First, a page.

Once when about 17 I was employed in the Petone Coca-Cola factory. I sat in a comfortable seat alongside a chap in his early 20s, he sprawled in an armchair as before us on a moving chain passed the freshly washed bottles. Lit up brightly from behind our job was to pick out any bottle still dirty. It was mind-numbingly tedious but my abiding memory is my co-worker telling me that he felt he had the best job in the world, just sitting there all day.
Three decades later I had an identical experience in Sydney. In the CBD are four lovely Victorian buildings, all listed, known in architectural circles as the Town Hall set. They comprise the Town Hall, the cathedral, the huge Queen Victoria centre of several levels of shops over the subterranean railway station, and the fourth, a beautiful but then appallingly run down, abandoned six level building. It came on the market and to the dismay of my Sydney staff I said let’s buy it and restore it for fun. And so we did, producing a magnificent end result. It was formally opened by Mike Moore 18 months later at a large celebrity-laced function. In fact it won the builder, the annual NSW Building Industry’s award and the architect the best restoration award from the NSW Architect’s Association. They went further and commissioned an architectural historian to produce a splendid hard cover book on its history which at least gave me a half page acknowledgement. But here’s the point. As the work neared completion I suggested to some of our chaps we have a look. So we did and took the lift to the top. In the lift, sprawled on an armchair was a fellow in his early 20s employed solely to push the lift buttons. This was a consequence of the notoriously corrupt Australian building unions who argued plasterers were there to plaster, painters to paint etc and they should not be expected to have to push a lift button.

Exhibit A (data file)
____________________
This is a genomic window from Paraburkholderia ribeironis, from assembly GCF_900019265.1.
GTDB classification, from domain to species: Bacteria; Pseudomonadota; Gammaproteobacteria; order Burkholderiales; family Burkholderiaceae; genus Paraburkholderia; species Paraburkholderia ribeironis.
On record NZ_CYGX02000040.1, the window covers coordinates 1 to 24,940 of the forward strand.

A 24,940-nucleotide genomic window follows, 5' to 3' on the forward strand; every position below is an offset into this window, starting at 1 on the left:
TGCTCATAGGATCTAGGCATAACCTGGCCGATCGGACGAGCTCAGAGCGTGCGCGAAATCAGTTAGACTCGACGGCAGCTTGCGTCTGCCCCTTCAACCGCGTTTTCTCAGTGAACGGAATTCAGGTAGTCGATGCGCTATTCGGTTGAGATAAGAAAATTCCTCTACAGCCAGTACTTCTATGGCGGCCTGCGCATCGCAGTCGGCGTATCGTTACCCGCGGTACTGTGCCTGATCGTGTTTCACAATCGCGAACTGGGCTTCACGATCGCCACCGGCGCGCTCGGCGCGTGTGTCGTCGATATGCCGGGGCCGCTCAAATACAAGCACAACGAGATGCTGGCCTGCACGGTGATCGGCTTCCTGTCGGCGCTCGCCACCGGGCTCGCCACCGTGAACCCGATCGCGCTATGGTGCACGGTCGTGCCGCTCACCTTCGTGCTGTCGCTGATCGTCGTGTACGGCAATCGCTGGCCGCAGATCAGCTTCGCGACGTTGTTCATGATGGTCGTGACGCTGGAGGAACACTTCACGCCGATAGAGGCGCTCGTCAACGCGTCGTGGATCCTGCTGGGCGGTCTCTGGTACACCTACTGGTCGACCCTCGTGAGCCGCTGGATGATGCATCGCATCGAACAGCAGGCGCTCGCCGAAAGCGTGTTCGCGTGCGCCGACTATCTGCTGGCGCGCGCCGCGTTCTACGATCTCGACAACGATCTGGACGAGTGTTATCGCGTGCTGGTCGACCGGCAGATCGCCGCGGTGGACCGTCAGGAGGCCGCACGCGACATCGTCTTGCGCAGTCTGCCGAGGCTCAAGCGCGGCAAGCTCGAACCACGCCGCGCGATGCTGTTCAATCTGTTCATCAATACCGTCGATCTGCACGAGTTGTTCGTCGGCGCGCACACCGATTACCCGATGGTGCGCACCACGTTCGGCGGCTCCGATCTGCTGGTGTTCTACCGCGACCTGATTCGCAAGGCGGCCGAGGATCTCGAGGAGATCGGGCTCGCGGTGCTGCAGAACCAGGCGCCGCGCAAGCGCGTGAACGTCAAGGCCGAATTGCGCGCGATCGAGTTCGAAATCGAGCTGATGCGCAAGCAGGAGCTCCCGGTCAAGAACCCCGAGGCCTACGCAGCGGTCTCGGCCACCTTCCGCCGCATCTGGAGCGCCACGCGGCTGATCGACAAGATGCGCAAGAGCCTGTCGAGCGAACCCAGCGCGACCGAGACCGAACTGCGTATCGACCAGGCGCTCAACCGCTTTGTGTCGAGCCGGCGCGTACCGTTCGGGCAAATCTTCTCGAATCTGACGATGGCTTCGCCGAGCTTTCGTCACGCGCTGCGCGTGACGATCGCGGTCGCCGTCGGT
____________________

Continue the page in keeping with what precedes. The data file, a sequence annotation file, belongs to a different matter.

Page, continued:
And lo and behold it was dejavu to my Coca-Cola experience all those years ago as this fellow told me he had the best job in the world, sprawled in an armchair and periodically pushing a button.
So do factory workers want interesting work? Well not according to the late Sir John Todd, the son of the founder of our largest car assembler Todd Motors, back when most cars were assembled in New Zealand.
Once at a dinner party at John’s home I mentioned to him that I’d had a stint in my teens in their huge Petone factory and (I was the cars back window inserter) spoke of its mind-numbing tedium.
John said that after university he as the heir to the business started in the offices there. On inspection of the factory he was shocked at the grinding boredom of the work. So he put his mind to it and came up with an answer, this being duly presented to the assembled hundreds of workers one afternoon.
The essence of it was to make their work more stimulating. While this would cause a hiccup in the assembly line flow while everyone mastered new skills, henceforth they would all do a different job, changing each week.
The result was outrage; the union came in and threatened a strike if the workers were going to have to think, thinking they argued, not being part of their duties, so John gave up and left them to their treasured mindlessness.
So for all of my optimism I doubt much has changed and the so-called working classes doing dull unchallenging work probably like their jobs for that reason.